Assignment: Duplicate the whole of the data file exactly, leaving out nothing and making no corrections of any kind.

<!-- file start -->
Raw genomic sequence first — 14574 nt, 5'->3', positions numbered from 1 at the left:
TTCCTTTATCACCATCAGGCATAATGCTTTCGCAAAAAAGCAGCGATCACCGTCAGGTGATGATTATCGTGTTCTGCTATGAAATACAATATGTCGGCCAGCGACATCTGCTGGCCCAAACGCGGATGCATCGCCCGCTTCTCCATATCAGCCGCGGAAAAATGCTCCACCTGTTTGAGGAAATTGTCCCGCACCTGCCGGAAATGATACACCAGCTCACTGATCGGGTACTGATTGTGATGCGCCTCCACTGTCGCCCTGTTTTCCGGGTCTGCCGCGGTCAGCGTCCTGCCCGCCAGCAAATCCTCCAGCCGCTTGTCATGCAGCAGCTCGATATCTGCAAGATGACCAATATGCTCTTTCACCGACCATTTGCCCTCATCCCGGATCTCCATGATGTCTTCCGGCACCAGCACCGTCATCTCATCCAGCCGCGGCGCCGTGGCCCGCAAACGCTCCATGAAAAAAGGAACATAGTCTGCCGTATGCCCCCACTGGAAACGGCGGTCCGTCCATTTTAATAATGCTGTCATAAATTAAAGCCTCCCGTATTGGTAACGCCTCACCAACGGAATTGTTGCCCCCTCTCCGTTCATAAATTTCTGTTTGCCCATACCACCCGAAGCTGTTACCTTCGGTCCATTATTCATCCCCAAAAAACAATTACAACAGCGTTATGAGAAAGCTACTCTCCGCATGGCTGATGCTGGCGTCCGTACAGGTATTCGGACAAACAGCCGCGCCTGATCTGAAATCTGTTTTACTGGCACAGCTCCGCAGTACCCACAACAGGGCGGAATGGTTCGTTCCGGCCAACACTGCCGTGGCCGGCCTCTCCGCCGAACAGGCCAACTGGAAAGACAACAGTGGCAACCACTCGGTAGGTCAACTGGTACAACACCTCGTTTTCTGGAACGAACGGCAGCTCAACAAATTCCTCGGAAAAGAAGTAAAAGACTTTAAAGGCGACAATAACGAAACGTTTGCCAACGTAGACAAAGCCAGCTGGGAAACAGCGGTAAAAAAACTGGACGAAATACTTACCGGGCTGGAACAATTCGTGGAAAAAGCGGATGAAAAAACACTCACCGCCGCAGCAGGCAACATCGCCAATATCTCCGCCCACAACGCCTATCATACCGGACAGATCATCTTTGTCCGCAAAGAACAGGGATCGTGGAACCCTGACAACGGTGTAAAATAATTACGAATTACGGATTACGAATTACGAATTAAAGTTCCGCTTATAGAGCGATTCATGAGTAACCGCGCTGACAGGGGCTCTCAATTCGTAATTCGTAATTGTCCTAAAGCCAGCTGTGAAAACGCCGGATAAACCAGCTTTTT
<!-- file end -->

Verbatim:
Raw genomic sequence first — 14574 nt, 5'->3', positions numbered from 1 at the left:
TTCCTTTATCACCATCAGGCATAATGCTTTCGCAAAAAAGCAGCGATCACCGTCAGGTGATGATTATCGTGTTCTGCTATGAAATACAATATGTCGGCCAGCGACATCTGCTGGCCCAAACGCGGATGCATCGCCCGCTTCTCCATATCAGCCGCGGAAAAATGCTCCACCTGTTTGAGGAAATTGTCCCGCACCTGCCGGAAATGATACACCAGCTCACTGATCGGGTACTGATTGTGATGCGCCTCCACTGTCGCCCTGTTTTCCGGGTCTGCCGCGGTCAGCGTCCTGCCCGCCAGCAAATCCTCCAGCCGCTTGTCATGCAGCAGCTCGATATCTGCAAGATGACCAATATGCTCTTTCACCGACCATTTGCCCTCATCCCGGATCTCCATGATGTCTTCCGGCACCAGCACCGTCATCTCATCCAGCCGCGGCGCCGTGGCCCGCAAACGCTCCATGAAAAAAGGAACATAGTCTGCCGTATGCCCCCACTGGAAACGGCGGTCCGTCCATTTTAATAATGCTGTCATAAATTAAAGCCTCCCGTATTGGTAACGCCTCACCAACGGAATTGTTGCCCCCTCTCCGTTCATAAATTTCTGTTTGCCCATACCACCCGAAGCTGTTACCTTCGGTCCATTATTCATCCCCAAAAAACAATTACAACAGCGTTATGAGAAAGCTACTCTCCGCATGGCTGATGCTGGCGTCCGTACAGGTATTCGGACAAACAGCCGCGCCTGATCTGAAATCTGTTTTACTGGCACAGCTCCGCAGTACCCACAACAGGGCGGAATGGTTCGTTCCGGCCAACACTGCCGTGGCCGGCCTCTCCGCCGAACAGGCCAACTGGAAAGACAACAGTGGCAACCACTCGGTAGGTCAACTGGTACAACACCTCGTTTTCTGGAACGAACGGCAGCTCAACAAATTCCTCGGAAAAGAAGTAAAAGACTTTAAAGGCGACAATAACGAAACGTTTGCCAACGTAGACAAAGCCAGCTGGGAAACAGCGGTAAAAAAACTGGACGAAATACTTACCGGGCTGGAACAATTCGTGGAAAAAGCGGATGAAAAAACACTCACCGCCGCAGCAGGCAACATCGCCAATATCTCCGCCCACAACGCCTATCATACCGGACAGATCATCTTTGTCCGCAAAGAACAGGGATCGTGGAACCCTGACAACGGTGTAAAATAATTACGAATTACGGATTACGAATTACGAATTAAAGTTCCGCTTATAGAGCGATTCATGAGTAACCGCGCTGACAGGGGCTCTCAATTCGTAATTCGTAATTGTCCTAAAGCCAGCTGTGAAAACGCCGGATAAACCAGCTTTTT